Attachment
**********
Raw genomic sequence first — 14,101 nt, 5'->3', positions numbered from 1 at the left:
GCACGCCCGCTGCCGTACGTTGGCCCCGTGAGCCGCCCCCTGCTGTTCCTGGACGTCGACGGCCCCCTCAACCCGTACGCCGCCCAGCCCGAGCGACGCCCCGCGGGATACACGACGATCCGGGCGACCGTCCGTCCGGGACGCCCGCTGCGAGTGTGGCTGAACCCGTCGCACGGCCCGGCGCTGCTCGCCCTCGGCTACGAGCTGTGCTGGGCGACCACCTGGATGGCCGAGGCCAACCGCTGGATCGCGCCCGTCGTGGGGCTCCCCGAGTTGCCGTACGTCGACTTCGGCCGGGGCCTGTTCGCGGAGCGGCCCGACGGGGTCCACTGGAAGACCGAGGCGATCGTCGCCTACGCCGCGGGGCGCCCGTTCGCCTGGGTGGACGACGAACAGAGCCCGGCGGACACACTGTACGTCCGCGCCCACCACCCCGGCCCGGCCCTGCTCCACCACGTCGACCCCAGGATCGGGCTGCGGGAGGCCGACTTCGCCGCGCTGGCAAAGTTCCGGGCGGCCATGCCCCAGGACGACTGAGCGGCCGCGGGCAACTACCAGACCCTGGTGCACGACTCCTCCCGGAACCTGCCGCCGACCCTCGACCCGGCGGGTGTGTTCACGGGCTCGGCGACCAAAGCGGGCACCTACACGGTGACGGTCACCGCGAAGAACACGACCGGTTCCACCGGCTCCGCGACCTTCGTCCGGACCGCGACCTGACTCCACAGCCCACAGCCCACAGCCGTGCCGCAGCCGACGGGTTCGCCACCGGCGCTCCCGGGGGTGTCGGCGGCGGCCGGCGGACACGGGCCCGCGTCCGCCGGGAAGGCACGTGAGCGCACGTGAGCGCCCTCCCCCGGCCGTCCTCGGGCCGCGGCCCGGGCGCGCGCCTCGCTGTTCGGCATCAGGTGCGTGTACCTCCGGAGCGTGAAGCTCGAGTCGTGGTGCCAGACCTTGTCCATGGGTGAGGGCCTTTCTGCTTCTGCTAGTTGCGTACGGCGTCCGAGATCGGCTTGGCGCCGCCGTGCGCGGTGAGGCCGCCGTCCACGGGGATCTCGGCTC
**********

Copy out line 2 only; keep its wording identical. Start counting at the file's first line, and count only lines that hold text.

GCACGCCCGCTGCCGTACGTTGGCCCCGTGAGCCGCCCCCTGCTGTTCCTGGACGTCGACGGCCCCCTCAACCCGTACGCCGCCCAGCCCGAGCGACGCCCCGCGGGATACACGACGATCCGGGCGACCGTCCGTCCGGGACGCCCGCTGCGAGTGTGGCTGAACCCGTCGCACGGCCCGGCGCTGCTCGCCCTCGGCTACGAGCTGTGCTGGGCGACCACCTGGATGGCCGAGGCCAACCGCTGGATCGCGCCCGTCGTGGGGCTCCCCGAGTTGCCGTACGTCGACTTCGGCCGGGGCCTGTTCGCGGAGCGGCCCGACGGGGTCCACTGGAAGACCGAGGCGATCGTCGCCTACGCCGCGGGGCGCCCGTTCGCCTGGGTGGACGACGAACAGAGCCCGGCGGACACACTGTACGTCCGCGCCCACCACCCCGGCCCGGCCCTGCTCCACCACGTCGACCCCAGGATCGGGCTGCGGGAGGCCGACTTCGCCGCGCTGGCAAAGTTCCGGGCGGCCATGCCCCAGGACGACTGAGCGGCCGCGGGCAACTACCAGACCCTGGTGCACGACTCCTCCCGGAACCTGCCGCCGACCCTCGACCCGGCGGGTGTGTTCACGGGCTCGGCGACCAAAGCGGGCACCTACACGGTGACGGTCACCGCGAAGAACACGACCGGTTCCACCGGCTCCGCGACCTTCGTCCGGACCGCGACCTGACTCCACAGCCCACAGCCCACAGCCGTGCCGCAGCCGACGGGTTCGCCACCGGCGCTCCCGGGGGTGTCGGCGGCGGCCGGCGGACACGGGCCCGCGTCCGCCGGGAAGGCACGTGAGCGCACGTGAGCGCCCTCCCCCGGCCGTCCTCGGGCCGCGGCCCGGGCGCGCGCCTCGCTGTTCGGCATCAGGTGCGTGTACCTCCGGAGCGTGAAGCTCGAGTCGTGGTGCCAGACCTTGTCCATGGGTGAGGGCCTTTCTGCTTCTGCTAGTTGCGTACGGCGTCCGAGATCGGCTTGGCGCCGCCGTGCGCGGTGAGGCCGCCGTCCACGGGGATCTCGGCTC